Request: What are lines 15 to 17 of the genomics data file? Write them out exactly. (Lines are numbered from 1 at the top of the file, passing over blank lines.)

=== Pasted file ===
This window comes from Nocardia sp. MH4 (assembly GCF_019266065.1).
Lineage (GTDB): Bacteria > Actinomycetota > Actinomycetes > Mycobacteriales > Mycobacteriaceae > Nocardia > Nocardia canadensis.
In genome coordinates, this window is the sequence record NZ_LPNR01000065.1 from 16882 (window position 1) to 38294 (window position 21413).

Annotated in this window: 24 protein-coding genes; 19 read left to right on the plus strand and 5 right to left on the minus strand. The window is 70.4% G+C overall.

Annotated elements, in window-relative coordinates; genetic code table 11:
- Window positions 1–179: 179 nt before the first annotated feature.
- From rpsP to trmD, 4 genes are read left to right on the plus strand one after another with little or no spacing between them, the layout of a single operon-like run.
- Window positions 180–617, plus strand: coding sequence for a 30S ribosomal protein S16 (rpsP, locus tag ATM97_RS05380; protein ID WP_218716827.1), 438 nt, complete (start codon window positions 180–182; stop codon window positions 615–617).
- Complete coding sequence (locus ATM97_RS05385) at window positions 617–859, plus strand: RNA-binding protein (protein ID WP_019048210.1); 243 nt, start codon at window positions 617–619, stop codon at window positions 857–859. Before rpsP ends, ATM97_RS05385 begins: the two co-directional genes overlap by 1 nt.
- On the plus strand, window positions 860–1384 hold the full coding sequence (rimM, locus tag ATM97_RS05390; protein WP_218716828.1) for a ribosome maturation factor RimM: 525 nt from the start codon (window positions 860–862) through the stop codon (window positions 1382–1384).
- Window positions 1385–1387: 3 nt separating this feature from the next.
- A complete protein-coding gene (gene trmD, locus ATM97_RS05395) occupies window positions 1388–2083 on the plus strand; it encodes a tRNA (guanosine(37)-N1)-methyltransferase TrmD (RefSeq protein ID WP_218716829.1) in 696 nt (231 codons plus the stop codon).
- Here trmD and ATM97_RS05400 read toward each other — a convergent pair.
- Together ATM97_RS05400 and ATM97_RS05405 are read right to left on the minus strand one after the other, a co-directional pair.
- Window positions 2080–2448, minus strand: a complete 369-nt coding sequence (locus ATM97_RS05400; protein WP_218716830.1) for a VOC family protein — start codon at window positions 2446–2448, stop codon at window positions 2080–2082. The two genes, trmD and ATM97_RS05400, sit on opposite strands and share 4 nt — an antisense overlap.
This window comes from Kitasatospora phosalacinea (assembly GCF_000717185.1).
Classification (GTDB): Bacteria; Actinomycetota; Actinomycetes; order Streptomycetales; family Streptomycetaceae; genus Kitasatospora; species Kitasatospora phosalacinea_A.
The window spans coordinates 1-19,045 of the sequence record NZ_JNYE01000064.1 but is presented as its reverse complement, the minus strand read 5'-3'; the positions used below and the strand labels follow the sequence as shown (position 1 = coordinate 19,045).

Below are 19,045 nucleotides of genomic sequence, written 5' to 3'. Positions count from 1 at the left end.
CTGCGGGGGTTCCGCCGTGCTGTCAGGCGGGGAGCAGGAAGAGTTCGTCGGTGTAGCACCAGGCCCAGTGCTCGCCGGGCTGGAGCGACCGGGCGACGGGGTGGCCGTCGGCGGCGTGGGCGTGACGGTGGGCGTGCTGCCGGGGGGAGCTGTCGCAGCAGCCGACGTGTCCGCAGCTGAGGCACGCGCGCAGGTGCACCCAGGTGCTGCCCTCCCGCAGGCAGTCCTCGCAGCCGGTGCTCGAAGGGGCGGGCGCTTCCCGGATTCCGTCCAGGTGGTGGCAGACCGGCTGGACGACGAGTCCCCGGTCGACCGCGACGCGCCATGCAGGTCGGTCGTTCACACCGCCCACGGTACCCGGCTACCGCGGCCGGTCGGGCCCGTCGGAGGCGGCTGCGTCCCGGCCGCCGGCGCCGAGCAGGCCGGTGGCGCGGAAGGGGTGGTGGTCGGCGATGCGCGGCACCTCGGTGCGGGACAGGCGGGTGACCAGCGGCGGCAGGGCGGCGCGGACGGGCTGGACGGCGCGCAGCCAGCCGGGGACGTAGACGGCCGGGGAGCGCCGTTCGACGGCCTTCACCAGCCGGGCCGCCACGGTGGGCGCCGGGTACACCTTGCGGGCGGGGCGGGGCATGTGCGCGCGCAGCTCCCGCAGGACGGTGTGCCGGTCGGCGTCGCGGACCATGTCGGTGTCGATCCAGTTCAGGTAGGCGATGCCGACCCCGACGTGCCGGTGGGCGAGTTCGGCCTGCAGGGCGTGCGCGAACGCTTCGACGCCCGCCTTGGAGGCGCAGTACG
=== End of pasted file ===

- Window positions 2080–2448, minus strand: a complete 369-nt coding sequence (locus ATM97_RS05400; protein WP_218716830.1) for a VOC family protein — start codon at window positions 2446–2448, stop codon at window positions 2080–2082. The two genes, trmD and ATM97_RS05400, sit on opposite strands and share 4 nt — an antisense overlap.
This window comes from Kitasatospora phosalacinea (assembly GCF_000717185.1).
Classification (GTDB): Bacteria; Actinomycetota; Actinomycetes; order Streptomycetales; family Streptomycetaceae; genus Kitasatospora; species Kitasatospora phosalacinea_A.